What Is An Eyeglass Lens?
Eyeglass lenses are nothing more than a carefully carved block of clear plastic. Lens quality is determined by four factors:
1) The clarity of the plastic
2) the precision of the carving
3) the accuracy of the prescription and pupil distance measurement, and
4) the accuracy of the cutting of the lens to fit your frames.
Who Makes The Lens?
Five different groups are involved in the making of prescription lens. A problem in any one of these groups can lead to less effective lenses. The store you choose to make your lenses must insist on quality at every level in order for you to receive the best quality product. This kind of quality control is essential in order to ensure consistent results.
1) The maker of the plastic determines the clarity of the plastic: Essilor, Zeiss, Pentax, Seiko, many others.
2) The cutter of the plastic determines the precision of the carving. The plastic maker does the surfacing for stock lenses.
3) The lens laboratory does the carving for surfaced lenses.
4) The eye doctor determines the optics for the lens such that it will work best for your eyes' condition. An eyewear store employee measures the pupillary distance.
5) The person that cuts ("edges") the lens for your frame installs lenses so that the optical centers match the pupillary distance measurement. This could be an eyewear store employee, or lens laboratory.
About Lens Laboratories
There are hundreds of lens laboratories around the country, several in each state. A typical lens laboratory will do a minimum of a few hundred lenses a day with a large staff of highly trained and experienced technicians. A few optical stores (like Lenscrafters) have small surfacing facilities in each of their stores doing much smaller lens volume.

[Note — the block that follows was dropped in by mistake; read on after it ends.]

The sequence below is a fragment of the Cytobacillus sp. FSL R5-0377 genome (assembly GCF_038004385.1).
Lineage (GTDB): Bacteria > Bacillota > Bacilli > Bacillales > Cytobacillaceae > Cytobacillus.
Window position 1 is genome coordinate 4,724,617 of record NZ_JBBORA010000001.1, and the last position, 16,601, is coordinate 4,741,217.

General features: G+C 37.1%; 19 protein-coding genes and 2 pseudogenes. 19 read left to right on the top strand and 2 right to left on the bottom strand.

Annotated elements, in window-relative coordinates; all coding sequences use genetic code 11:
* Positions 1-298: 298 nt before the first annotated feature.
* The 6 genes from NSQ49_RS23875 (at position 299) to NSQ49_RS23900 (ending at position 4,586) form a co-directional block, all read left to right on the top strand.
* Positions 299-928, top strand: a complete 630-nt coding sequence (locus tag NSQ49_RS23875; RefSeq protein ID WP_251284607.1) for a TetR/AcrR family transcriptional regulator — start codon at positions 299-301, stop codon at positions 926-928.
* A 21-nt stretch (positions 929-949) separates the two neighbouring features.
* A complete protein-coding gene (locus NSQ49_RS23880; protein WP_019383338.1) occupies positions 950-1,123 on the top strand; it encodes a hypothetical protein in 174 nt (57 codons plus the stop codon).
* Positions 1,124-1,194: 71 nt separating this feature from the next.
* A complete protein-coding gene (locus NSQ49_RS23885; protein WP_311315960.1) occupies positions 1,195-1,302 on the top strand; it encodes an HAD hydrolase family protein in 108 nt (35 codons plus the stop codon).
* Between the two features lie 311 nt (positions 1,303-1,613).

To surface a lens, the lens laboratory takes the blank and puts it through a series of grinding machines, which grinds the surface the lens and shapes it exactly to the specifications of the prescription. Lens laboratories also provide other services like edging and mounting, which optical stores can choose to use or not, depending on whether they want to do that work themselves. As with any custom service, the quality of the surfacing and any other services that the lab provides-- is determined by the experience and the expertise of the laboratory, its personnel, and the equipment it uses.
At Eyeglasses.com, we only use labs that employ a large staff of highly trained technicians, doing a large volume of lenses every day. We do none our own edging services ourselves - all of it is done by our lens laboratories. Most of our orders require stock lenses; all of our custom surfacing work is done by lens laboratories. The laboratories that we use each have many years of experience and do thousands of lenses each week. Each lab that we use inspects each lens several times during the manufacturing process. When we receive the finished product from the lab, we do our own final inspection.
Eye Doctors Do Make Mistakes
The optometrist (OD) or ophthalmologist (MD) that issues the prescription is not involved in the fashioning of the lens, but the prescription they issue is crucial to the overall effectiveness of the lens. Occasionally the OD or MD can issue a prescription that is not quite right. Also, it is possible for your eyes, and your prescription, to change rapidly during some stages of your life.
Edging Lenses: Who Does That?
After the lenses have been made, they need to be installed in the eyeglass frame. They are then “Edged” or cut and formed to fit precisely into the frame. Edging is performed in a number of different ways. It can be done at the lens laboratory, or in the optical store. Either way, it is not required in any state that the edging be done by a licensed person. About one-half of the states in the United States have opticianry laws. In those licensed states, edging can be done by an unlicensed person that is "overseen" by a licensed person.
The edging for most glasses made in this country is not performed by a licensed professional. However, all of the edging that is done for Eyeglasses.com is done in a state-of-the-art lens laboratory. When we ask our laboratory to do the edging, it is done by an employee/tradesman that does at least hundreds of jobs per day. That person has a very high skill and accuracy level that we have found to deliver very high quality.
Author of this article:
CEO of Eyeglasses.com, which he founded in 1999. For over twenty years, he has educated consumers, improved their vision choices, and reduced costs in eyewear. Mark authored The Eyeglasses Buying Guide, the most comprehensive and best-selling glasses buying guide in the world.